It’s been a practice that a number of businesses have carried out for years, but a decision in the Auckland District Court last month puts into sharp focus the importance, and indeed, the legal requirement of presenting website reviews honestly and accurately, and not discounting ones that are deemed negative, or not good enough.
As reported by Anna Leask in the New Zealand Herald on the 11th of October, a prominent holiday accommodation booking company was charged by the Commerce Commission and pled guilty to misleading consumers under the Fait Trading Act. The charges concerned, editing deleting and omitting reviews that were considered less than favourable.
“It further revealed [the company] did not publish any reviews to which consumers had given a star rating of less than 3.5 out of 5. In doing so, the commission said [the company] engaged in conduct that was liable to mislead consumers by creating artificially positive impressions about certain properties.” (Source: “Holiday accommodation site admits misleading consumers”).
Creating a false impression leading to deception is obviously a serious situation, considering what is at stake, and while a perusal of many business’ websites and the testimonials contained within would suggest it is a common practice, it further signals that consumers may well be wary of the stories businesses chose to present. Furthermore it shows just how vital independent, third party review platforms are.
By the same token, it may soon arise whereby Google will be held to account for its review management and scrutiny, where obviously erroneous and suspect reviews are posted with little or no recourse.
The decision in the Auckland District Court indicates how far the Commerce Commission will go to hold presenters of questionable review profiles to account and it is a lesson to every business that cherry picks or amends reviews posted on their own websites.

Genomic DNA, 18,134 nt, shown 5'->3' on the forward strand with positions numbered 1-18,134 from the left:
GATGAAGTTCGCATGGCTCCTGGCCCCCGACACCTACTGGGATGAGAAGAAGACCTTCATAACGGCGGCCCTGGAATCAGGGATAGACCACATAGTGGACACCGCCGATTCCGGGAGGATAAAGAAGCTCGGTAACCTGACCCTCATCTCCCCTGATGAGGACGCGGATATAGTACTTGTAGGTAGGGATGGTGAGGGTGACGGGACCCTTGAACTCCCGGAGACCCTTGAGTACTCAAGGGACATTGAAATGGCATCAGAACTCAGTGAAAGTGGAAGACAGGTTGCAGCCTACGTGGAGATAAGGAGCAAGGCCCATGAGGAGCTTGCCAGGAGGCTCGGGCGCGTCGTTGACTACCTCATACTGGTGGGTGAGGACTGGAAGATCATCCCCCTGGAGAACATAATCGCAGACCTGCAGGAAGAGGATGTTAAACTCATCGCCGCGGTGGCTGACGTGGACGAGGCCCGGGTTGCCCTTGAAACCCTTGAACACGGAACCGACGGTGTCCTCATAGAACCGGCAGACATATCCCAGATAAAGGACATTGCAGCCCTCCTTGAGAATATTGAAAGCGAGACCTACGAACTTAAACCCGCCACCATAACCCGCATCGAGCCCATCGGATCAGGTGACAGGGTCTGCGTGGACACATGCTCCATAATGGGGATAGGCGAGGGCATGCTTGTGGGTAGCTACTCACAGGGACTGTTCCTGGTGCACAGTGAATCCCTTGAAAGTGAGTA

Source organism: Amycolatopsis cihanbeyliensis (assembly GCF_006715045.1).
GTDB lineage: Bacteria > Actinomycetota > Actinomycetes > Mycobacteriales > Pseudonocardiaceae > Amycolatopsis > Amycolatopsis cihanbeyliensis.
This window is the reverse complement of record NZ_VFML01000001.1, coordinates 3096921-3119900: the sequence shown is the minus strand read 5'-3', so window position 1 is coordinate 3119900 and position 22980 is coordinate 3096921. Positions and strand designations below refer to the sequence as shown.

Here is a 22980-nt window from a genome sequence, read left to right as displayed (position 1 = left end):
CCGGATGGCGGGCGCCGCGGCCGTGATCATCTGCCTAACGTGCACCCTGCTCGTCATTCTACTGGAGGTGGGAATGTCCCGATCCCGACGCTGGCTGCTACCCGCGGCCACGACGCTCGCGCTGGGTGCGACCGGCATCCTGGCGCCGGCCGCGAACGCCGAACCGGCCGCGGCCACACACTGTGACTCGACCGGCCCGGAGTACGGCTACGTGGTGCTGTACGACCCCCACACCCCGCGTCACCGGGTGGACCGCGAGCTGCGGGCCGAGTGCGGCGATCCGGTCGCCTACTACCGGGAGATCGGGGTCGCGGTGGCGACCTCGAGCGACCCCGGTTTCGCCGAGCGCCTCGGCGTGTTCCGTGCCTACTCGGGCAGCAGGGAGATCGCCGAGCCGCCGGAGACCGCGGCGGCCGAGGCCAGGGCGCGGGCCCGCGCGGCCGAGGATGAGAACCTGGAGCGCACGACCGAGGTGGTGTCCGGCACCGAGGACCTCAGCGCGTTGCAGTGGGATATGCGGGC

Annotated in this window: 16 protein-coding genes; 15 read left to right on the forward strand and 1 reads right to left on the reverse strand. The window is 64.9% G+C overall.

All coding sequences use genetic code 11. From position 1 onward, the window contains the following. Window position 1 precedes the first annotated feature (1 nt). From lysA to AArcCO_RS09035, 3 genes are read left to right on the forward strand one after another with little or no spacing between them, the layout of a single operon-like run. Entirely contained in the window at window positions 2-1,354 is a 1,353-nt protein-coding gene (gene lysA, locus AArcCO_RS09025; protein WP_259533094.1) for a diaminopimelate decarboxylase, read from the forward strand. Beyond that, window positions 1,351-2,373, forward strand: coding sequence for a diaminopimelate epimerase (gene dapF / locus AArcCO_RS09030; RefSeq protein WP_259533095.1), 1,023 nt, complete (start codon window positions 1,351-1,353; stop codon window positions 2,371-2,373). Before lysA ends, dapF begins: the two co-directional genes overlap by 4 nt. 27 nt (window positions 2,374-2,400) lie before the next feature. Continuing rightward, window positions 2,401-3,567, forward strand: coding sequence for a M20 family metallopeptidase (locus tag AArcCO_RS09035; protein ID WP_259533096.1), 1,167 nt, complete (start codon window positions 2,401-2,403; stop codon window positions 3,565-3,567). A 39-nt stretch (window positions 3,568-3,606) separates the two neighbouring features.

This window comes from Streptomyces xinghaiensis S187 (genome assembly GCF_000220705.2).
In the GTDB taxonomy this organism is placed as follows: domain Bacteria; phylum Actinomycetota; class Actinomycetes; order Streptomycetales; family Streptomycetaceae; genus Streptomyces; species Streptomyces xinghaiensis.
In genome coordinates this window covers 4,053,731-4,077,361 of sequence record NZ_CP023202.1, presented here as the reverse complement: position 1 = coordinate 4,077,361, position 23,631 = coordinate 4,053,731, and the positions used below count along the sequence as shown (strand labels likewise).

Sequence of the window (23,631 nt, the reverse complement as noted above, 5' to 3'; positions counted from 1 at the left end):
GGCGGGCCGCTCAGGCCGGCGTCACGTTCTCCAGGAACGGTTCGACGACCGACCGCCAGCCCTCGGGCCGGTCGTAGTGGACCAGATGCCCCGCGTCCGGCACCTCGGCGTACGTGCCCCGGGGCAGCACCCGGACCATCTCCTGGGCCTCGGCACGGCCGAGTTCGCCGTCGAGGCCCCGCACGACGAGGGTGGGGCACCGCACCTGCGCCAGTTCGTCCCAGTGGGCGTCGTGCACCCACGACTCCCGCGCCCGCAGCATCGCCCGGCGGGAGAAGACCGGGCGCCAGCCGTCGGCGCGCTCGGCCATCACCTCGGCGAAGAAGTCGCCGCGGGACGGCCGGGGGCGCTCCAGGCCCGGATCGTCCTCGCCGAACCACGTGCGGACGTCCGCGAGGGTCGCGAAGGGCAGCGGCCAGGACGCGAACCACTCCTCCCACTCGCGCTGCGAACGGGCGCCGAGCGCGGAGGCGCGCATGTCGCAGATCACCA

A representative from the company was quoted in the New Zealand Herald, “These charges relate solely to the period from June 2017 to September 2018. We apologise wholeheartedly that this has happened. The reviews and ratings related only to a percentage of those on our site, however all star rating and review materials from this period have been permanently removed.
“We can confirm we have new practices in place, shared with the Commerce Commission which relate to all reviews on our site. We look forward to a resolution of this matter and are unable to comment further as the case continues to be before the court.” (Source: “Holiday accommodation site admits misleading consumers”).
Transparency and trust are everything to consumers, no matter the transaction or the information they are presented to be taken as accurate. Online reviews have to be honest and real, otherwise they have no value whatsoever, no matter where they are.
And more than that, it is never a good idea, or practice for a business to formulate and proffer a misleading perception of itself through a stage managed online reputation. While in this case, it is heartening to see the company accept charges and initiate changes to its online reviews, it is a sobering reminder to every other business in New Zealand to do exactly the same.